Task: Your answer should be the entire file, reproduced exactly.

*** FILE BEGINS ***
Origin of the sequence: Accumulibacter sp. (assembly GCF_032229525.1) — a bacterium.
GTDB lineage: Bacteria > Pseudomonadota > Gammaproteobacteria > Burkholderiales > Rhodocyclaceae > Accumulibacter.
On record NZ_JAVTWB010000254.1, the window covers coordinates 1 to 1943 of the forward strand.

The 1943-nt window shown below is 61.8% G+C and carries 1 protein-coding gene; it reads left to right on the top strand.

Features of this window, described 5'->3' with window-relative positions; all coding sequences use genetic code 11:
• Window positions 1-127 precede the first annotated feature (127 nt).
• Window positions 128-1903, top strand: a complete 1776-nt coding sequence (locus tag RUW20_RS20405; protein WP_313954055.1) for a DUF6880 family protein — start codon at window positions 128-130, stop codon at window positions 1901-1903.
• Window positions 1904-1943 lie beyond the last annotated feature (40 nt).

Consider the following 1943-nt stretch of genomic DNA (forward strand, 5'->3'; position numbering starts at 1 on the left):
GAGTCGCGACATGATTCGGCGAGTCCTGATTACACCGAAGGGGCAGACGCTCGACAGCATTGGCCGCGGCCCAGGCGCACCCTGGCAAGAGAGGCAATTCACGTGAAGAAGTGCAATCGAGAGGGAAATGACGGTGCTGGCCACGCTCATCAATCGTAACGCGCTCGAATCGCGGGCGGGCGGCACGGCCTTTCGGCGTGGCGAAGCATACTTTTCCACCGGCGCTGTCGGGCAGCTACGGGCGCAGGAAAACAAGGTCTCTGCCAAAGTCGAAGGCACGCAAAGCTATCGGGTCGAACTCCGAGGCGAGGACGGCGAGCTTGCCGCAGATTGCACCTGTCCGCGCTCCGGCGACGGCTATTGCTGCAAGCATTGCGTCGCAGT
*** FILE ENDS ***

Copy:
Origin of the sequence: Accumulibacter sp. (assembly GCF_032229525.1) — a bacterium.
GTDB lineage: Bacteria > Pseudomonadota > Gammaproteobacteria > Burkholderiales > Rhodocyclaceae > Accumulibacter.
On record NZ_JAVTWB010000254.1, the window covers coordinates 1 to 1943 of the forward strand.

The 1943-nt window shown below is 61.8% G+C and carries 1 protein-coding gene; it reads left to right on the top strand.

Features of this window, described 5'->3' with window-relative positions; all coding sequences use genetic code 11:
• Window positions 1-127 precede the first annotated feature (127 nt).
• Window positions 128-1903, top strand: a complete 1776-nt coding sequence (locus tag RUW20_RS20405; protein WP_313954055.1) for a DUF6880 family protein — start codon at window positions 128-130, stop codon at window positions 1901-1903.
• Window positions 1904-1943 lie beyond the last annotated feature (40 nt).

Consider the following 1943-nt stretch of genomic DNA (forward strand, 5'->3'; position numbering starts at 1 on the left):
GAGTCGCGACATGATTCGGCGAGTCCTGATTACACCGAAGGGGCAGACGCTCGACAGCATTGGCCGCGGCCCAGGCGCACCCTGGCAAGAGAGGCAATTCACGTGAAGAAGTGCAATCGAGAGGGAAATGACGGTGCTGGCCACGCTCATCAATCGTAACGCGCTCGAATCGCGGGCGGGCGGCACGGCCTTTCGGCGTGGCGAAGCATACTTTTCCACCGGCGCTGTCGGGCAGCTACGGGCGCAGGAAAACAAGGTCTCTGCCAAAGTCGAAGGCACGCAAAGCTATCGGGTCGAACTCCGAGGCGAGGACGGCGAGCTTGCCGCAGATTGCACCTGTCCGCGCTCCGGCGACGGCTATTGCTGCAAGCATTGCGTCGCAGT